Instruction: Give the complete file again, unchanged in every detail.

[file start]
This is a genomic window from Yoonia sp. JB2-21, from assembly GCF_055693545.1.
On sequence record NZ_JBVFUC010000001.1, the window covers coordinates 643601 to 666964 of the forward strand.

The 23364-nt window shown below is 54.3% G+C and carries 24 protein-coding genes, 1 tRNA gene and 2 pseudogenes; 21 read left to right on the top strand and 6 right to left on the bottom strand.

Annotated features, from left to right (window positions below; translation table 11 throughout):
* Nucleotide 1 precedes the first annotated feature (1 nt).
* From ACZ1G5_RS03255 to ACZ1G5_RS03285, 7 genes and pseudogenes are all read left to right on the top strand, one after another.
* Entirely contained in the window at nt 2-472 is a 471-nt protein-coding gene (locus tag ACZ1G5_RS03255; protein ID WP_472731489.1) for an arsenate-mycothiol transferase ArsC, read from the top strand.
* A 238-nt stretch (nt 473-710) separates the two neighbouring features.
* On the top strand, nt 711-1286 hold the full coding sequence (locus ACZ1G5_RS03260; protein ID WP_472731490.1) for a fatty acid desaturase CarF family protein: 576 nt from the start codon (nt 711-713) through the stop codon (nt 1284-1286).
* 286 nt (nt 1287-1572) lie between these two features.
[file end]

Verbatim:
This is a genomic window from Yoonia sp. JB2-21, from assembly GCF_055693545.1.
On sequence record NZ_JBVFUC010000001.1, the window covers coordinates 643601 to 666964 of the forward strand.

The 23364-nt window shown below is 54.3% G+C and carries 24 protein-coding genes, 1 tRNA gene and 2 pseudogenes; 21 read left to right on the top strand and 6 right to left on the bottom strand.

Annotated features, from left to right (window positions below; translation table 11 throughout):
* Nucleotide 1 precedes the first annotated feature (1 nt).
* From ACZ1G5_RS03255 to ACZ1G5_RS03285, 7 genes and pseudogenes are all read left to right on the top strand, one after another.
* Entirely contained in the window at nt 2-472 is a 471-nt protein-coding gene (locus tag ACZ1G5_RS03255; protein ID WP_472731489.1) for an arsenate-mycothiol transferase ArsC, read from the top strand.
* A 238-nt stretch (nt 473-710) separates the two neighbouring features.
* On the top strand, nt 711-1286 hold the full coding sequence (locus ACZ1G5_RS03260; protein ID WP_472731490.1) for a fatty acid desaturase CarF family protein: 576 nt from the start codon (nt 711-713) through the stop codon (nt 1284-1286).
* 286 nt (nt 1287-1572) lie between these two features.